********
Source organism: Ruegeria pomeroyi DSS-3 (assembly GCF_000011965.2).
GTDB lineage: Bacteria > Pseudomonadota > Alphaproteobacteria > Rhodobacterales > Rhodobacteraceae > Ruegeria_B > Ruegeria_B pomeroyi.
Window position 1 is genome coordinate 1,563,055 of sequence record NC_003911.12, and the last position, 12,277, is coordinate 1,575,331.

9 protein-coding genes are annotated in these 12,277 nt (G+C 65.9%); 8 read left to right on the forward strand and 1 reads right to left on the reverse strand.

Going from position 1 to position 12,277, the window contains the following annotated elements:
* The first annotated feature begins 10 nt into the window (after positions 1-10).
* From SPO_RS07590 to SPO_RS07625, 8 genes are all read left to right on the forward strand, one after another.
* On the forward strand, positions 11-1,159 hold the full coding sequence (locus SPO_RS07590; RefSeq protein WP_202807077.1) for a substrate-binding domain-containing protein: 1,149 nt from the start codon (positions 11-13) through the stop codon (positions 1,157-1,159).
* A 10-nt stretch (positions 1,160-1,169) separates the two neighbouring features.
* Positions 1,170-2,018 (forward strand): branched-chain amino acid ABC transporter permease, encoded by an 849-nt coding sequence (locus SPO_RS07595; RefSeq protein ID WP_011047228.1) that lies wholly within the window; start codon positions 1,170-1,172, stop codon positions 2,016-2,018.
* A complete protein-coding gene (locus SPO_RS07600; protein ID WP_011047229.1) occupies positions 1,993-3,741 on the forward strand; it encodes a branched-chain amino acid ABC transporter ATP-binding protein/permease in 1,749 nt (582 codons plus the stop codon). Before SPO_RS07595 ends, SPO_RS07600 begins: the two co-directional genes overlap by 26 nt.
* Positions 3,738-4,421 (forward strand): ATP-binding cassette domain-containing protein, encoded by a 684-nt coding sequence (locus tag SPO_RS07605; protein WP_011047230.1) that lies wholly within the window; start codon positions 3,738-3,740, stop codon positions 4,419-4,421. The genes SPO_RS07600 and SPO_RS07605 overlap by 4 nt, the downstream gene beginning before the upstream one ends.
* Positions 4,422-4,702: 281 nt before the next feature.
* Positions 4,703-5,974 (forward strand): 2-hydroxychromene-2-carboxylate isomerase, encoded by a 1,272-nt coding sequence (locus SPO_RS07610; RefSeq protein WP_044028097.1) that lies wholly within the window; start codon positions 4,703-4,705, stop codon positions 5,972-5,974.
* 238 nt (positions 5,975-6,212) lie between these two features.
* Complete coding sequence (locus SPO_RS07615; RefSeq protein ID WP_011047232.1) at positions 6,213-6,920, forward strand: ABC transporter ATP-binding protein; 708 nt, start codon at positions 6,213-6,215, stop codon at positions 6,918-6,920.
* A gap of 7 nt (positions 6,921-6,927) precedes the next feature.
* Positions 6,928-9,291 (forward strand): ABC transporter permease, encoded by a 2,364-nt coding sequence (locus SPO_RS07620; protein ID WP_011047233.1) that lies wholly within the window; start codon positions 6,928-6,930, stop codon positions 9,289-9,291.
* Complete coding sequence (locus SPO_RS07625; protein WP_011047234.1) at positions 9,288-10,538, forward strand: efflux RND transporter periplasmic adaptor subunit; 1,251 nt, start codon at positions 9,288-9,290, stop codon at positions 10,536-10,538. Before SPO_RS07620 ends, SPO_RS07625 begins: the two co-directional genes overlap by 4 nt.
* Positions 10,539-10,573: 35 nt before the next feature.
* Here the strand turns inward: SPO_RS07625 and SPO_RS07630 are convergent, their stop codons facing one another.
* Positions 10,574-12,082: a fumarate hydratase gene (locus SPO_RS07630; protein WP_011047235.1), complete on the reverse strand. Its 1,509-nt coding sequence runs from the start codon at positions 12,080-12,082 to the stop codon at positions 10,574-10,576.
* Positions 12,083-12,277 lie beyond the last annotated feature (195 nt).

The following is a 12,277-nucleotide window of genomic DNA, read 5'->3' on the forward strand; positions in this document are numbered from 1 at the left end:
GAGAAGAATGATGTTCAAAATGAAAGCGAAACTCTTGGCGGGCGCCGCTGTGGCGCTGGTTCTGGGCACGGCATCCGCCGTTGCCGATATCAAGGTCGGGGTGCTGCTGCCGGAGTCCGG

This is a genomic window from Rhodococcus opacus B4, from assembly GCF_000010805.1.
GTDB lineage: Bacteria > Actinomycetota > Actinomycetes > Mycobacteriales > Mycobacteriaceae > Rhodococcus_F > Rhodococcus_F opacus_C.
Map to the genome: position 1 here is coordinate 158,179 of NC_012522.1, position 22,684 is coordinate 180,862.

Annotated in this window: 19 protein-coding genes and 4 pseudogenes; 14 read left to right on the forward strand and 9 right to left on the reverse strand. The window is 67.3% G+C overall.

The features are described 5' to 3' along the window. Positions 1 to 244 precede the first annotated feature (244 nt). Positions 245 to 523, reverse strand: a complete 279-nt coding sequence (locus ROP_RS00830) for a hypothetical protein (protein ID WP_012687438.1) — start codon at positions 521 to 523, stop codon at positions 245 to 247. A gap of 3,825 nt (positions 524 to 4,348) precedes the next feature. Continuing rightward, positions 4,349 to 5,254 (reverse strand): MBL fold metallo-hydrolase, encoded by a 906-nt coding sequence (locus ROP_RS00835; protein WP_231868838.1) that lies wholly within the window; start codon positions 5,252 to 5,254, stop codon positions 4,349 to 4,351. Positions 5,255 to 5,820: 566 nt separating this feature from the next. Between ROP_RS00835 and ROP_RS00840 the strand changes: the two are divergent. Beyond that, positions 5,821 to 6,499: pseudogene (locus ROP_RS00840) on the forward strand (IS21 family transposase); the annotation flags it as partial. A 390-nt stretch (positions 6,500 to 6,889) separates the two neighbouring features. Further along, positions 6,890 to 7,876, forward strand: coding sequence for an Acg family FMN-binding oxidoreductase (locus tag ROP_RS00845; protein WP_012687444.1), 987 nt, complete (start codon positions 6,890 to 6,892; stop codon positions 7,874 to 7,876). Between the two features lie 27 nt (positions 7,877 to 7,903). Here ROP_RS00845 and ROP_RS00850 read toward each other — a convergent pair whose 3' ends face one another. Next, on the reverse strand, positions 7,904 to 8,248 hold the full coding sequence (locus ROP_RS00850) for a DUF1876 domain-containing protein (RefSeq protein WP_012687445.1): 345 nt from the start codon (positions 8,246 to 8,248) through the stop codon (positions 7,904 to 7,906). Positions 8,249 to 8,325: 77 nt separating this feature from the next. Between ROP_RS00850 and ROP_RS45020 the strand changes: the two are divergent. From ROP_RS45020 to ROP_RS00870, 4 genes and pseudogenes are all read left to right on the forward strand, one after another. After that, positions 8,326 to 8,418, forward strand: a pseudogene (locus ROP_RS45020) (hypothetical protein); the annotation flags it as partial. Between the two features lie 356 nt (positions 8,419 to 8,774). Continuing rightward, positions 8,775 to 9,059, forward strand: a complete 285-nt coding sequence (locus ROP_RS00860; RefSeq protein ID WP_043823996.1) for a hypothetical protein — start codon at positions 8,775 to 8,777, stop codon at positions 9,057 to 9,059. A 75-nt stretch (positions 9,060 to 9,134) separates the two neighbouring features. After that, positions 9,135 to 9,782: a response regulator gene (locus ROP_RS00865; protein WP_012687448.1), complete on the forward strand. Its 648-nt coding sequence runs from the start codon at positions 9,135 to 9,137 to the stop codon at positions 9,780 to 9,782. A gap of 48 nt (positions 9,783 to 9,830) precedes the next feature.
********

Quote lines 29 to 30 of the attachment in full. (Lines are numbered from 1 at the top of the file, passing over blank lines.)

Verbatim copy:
Annotated in this window: 19 protein-coding genes and 4 pseudogenes; 14 read left to right on the forward strand and 9 right to left on the reverse strand. The window is 67.3% G+C overall.

The features are described 5' to 3' along the window. Positions 1 to 244 precede the first annotated feature (244 nt). Positions 245 to 523, reverse strand: a complete 279-nt coding sequence (locus ROP_RS00830) for a hypothetical protein (protein ID WP_012687438.1) — start codon at positions 521 to 523, stop codon at positions 245 to 247. A gap of 3,825 nt (positions 524 to 4,348) precedes the next feature. Continuing rightward, positions 4,349 to 5,254 (reverse strand): MBL fold metallo-hydrolase, encoded by a 906-nt coding sequence (locus ROP_RS00835; protein WP_231868838.1) that lies wholly within the window; start codon positions 5,252 to 5,254, stop codon positions 4,349 to 4,351. Positions 5,255 to 5,820: 566 nt separating this feature from the next. Between ROP_RS00835 and ROP_RS00840 the strand changes: the two are divergent. Beyond that, positions 5,821 to 6,499: pseudogene (locus ROP_RS00840) on the forward strand (IS21 family transposase); the annotation flags it as partial. A 390-nt stretch (positions 6,500 to 6,889) separates the two neighbouring features. Further along, positions 6,890 to 7,876, forward strand: coding sequence for an Acg family FMN-binding oxidoreductase (locus tag ROP_RS00845; protein WP_012687444.1), 987 nt, complete (start codon positions 6,890 to 6,892; stop codon positions 7,874 to 7,876). Between the two features lie 27 nt (positions 7,877 to 7,903). Here ROP_RS00845 and ROP_RS00850 read toward each other — a convergent pair whose 3' ends face one another. Next, on the reverse strand, positions 7,904 to 8,248 hold the full coding sequence (locus ROP_RS00850) for a DUF1876 domain-containing protein (RefSeq protein WP_012687445.1): 345 nt from the start codon (positions 8,246 to 8,248) through the stop codon (positions 7,904 to 7,906). Positions 8,249 to 8,325: 77 nt separating this feature from the next. Between ROP_RS00850 and ROP_RS45020 the strand changes: the two are divergent. From ROP_RS45020 to ROP_RS00870, 4 genes and pseudogenes are all read left to right on the forward strand, one after another. After that, positions 8,326 to 8,418, forward strand: a pseudogene (locus ROP_RS45020) (hypothetical protein); the annotation flags it as partial. Between the two features lie 356 nt (positions 8,419 to 8,774). Continuing rightward, positions 8,775 to 9,059, forward strand: a complete 285-nt coding sequence (locus ROP_RS00860; RefSeq protein ID WP_043823996.1) for a hypothetical protein — start codon at positions 8,775 to 8,777, stop codon at positions 9,057 to 9,059. A 75-nt stretch (positions 9,060 to 9,134) separates the two neighbouring features. After that, positions 9,135 to 9,782: a response regulator gene (locus ROP_RS00865; protein WP_012687448.1), complete on the forward strand. Its 648-nt coding sequence runs from the start codon at positions 9,135 to 9,137 to the stop codon at positions 9,780 to 9,782. A gap of 48 nt (positions 9,783 to 9,830) precedes the next feature.